In the township, the population was spread out with 26.4% under the age of 18, 6.5% from 18 to 24, 25.6% from 25 to 44, 32.2% from 45 to 64, and 9.3% who were 65 years of age or older. The median age was 39.9 years. For every 100 females there were 95.0 males. For every 100 females ages 18 and old there were 91.4 males.

The Census Bureau's 2006-2010 American Community Survey showed that (in 2010 inflation-adjusted dollars) median household income was $105,429 (with a margin of error of +/- $2,892) and the median family income was $119,750 (+/- $2,852). Males had a median income of $81,807 (+/- $5,320) versus $52,366 (+/- $1,804) for females. The per capita income for the borough was $43,029 (+/- $1,701). About 0.8% of families and 1.6% of the population were below the poverty line, including 1.1% of those under age 18 and 4.0% of those age 65 or over.

Census 2000

As of the 2000 United States Census there were 36,634 people, 12,649 households, and 9,802 families residing in the township. The population density was 669.9 people per square mile (258.6/km²). There were 12,854 housing units at an average density of 235.0 per square mile (90.7/km²). The racial makeup of the township was 85.96% White, 7.31% Asian, 3.76% African American, 0.09% American Indian, 0.06% Pacific Islander, 1.28% from other races, and 1.53% from two or more races. Hispanics or Latinos of any race were 4.75% of the population.

There were 12,649 households out of which 44.9% had children under the age of 18 living with them . said– 67.6% were married couples living together, 7.5% had a female householder with no husband present, and 22.5% were non-families. 17.8% of all households were made up of individuals, and 4.0% had someone living alone who was 65 years of age or older. The average household size was 2.88, and the average family size was 3.31.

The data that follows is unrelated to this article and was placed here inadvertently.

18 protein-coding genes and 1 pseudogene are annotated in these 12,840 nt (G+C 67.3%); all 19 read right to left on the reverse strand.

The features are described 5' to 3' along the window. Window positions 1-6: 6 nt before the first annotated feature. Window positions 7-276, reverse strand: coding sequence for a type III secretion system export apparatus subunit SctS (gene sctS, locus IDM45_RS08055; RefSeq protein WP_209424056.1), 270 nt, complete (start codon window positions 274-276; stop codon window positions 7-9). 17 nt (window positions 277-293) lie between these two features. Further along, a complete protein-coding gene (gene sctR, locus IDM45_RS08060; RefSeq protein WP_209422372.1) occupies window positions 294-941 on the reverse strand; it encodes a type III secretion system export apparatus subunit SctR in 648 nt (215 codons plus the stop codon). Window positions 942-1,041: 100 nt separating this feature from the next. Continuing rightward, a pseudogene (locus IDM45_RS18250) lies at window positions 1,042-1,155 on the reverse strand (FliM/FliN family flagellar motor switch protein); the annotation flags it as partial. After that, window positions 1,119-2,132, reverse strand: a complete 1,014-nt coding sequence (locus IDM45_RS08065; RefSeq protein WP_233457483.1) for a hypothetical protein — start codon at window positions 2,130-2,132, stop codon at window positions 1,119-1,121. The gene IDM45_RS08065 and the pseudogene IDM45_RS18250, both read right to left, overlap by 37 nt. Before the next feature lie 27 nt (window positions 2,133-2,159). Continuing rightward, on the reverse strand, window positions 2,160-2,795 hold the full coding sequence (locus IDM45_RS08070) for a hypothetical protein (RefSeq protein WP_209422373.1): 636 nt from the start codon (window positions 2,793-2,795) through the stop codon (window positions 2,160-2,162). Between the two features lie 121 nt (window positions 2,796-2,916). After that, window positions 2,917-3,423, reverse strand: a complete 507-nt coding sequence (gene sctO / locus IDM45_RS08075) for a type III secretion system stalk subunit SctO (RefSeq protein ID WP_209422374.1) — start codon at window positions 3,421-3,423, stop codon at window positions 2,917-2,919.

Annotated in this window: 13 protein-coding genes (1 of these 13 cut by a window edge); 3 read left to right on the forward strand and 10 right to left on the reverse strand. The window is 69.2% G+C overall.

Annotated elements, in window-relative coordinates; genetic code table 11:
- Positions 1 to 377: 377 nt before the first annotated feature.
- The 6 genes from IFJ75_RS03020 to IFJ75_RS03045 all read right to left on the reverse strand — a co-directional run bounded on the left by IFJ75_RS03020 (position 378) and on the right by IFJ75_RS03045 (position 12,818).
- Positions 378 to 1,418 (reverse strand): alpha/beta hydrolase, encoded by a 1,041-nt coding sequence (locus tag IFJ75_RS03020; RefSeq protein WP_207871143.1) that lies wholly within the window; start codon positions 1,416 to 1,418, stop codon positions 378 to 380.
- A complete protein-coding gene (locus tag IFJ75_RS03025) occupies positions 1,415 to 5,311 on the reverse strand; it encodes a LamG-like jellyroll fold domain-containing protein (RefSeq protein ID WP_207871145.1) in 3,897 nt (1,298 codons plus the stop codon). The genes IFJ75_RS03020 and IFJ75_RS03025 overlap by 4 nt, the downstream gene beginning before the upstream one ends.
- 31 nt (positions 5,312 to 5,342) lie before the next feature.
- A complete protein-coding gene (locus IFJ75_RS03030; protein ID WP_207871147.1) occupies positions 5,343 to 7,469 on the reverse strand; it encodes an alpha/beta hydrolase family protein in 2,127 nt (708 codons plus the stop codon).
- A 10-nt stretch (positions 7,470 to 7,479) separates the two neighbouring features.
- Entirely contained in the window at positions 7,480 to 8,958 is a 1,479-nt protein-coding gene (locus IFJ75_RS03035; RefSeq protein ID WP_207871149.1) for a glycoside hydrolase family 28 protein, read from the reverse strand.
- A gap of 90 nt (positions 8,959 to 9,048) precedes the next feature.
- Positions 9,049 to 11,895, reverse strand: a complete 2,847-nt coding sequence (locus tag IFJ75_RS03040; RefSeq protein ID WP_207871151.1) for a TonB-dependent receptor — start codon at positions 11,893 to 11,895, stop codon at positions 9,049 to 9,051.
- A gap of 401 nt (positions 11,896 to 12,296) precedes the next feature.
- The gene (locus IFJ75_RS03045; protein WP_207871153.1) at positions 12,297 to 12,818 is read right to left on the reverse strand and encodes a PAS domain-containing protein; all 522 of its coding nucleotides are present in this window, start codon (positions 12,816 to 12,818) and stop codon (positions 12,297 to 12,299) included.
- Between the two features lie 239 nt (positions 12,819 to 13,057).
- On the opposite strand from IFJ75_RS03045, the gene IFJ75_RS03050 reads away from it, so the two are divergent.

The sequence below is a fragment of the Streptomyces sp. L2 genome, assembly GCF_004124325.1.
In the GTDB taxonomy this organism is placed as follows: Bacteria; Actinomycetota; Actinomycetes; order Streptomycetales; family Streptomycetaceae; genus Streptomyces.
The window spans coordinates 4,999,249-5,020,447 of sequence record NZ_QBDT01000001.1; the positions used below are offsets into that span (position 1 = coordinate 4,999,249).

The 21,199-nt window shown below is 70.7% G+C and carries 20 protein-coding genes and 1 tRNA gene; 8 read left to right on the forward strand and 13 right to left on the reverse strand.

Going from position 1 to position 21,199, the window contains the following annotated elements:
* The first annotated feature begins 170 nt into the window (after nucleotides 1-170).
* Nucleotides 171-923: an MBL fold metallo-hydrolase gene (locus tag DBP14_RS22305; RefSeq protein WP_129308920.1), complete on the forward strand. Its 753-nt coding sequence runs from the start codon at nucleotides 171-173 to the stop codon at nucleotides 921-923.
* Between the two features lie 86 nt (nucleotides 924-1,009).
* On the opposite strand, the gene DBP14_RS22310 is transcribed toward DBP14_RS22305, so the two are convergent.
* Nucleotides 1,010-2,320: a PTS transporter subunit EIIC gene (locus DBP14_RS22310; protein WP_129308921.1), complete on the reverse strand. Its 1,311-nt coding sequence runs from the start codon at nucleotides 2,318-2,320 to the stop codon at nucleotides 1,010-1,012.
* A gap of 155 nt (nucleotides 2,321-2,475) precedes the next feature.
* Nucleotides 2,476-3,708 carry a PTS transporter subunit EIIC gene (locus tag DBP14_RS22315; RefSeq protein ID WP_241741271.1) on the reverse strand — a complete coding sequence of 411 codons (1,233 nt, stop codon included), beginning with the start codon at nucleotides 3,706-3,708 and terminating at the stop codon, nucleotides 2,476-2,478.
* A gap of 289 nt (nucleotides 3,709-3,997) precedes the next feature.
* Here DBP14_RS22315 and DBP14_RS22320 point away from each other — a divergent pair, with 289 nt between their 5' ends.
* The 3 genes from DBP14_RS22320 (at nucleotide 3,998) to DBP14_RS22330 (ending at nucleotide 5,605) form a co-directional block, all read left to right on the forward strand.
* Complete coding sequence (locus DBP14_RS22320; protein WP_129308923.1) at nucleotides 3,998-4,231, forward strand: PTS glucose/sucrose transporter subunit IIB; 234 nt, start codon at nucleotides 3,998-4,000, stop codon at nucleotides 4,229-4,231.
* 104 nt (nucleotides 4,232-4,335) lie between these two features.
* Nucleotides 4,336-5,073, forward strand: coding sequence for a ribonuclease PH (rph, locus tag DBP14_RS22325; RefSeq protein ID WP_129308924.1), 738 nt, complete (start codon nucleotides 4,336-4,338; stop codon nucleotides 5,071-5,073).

In the township, the population was spread out with 29.1% under the age of 18, 6.0% from 18 to 24, 34.7% from 25 to 44, 23.3% from 45 to 64, and 6.8% who were 65 years of age or older. The median age was 36 years. For every 100 females, there were 97.6 males. For every 100 females age 18 and over, there were 93.1 males.

The median income for a household in the township was $83,290, and the median income for a family was $93,933. Males had a median income of $62,273 versus $42,052 for females. The per capita income for the township was $33,091. About 2.1% of families and 3.1% of the population were below the poverty line, including 3.6% of those under age 18 and 3.5% of those age 65 or over.

Transportation

Roads and highways

As of May 2010, the township had a total of 211.92 miles (341.05 km) of roadways, of which 185.42 miles (298.40 km) were maintained by the municipality, 19.79 miles (31.85 km) by Somerset County and 6.71 miles (10.80 km) by the New Jersey Department of Transportation.

U.S. Route 206 is the main road that passes through the township. A new alignment of US 206, the 1.66-mile (2.67 km) US 206 Bypass, was completed through Hillsborough in 2015 to bypass the congested stretch of the road. The road is named for Peter J. Biondi, a former Hillsborough mayor and member of the General Assembly.

Main county roads that pass through are CR 514 which runs for 10.24 miles (16.48 km) through the township, and CR 533. Interstate 287 is outside the municipality in bordering Bridgewater and Franklin Townships. Part of the proposed routing of Interstate 95 through central New Jersey included Hillsborough; this project was ultimately canceled in the 1980s.

Rail

NJ Transit has proposed a new West Trenton Line that would stretch for 27 miles (43 km) from the West Trenton station in Ewing Township to a connection with the Raritan Valley Line at Bridgewater Township, and from there to Newark Penn Station in Newark. The plan would include stations at both Belle Mead and Hillsborough.

The Norfolk Southern Railway's Lehigh Line (formerly the mainline of the Lehigh Valley Railroad), runs through Hillsborough Township.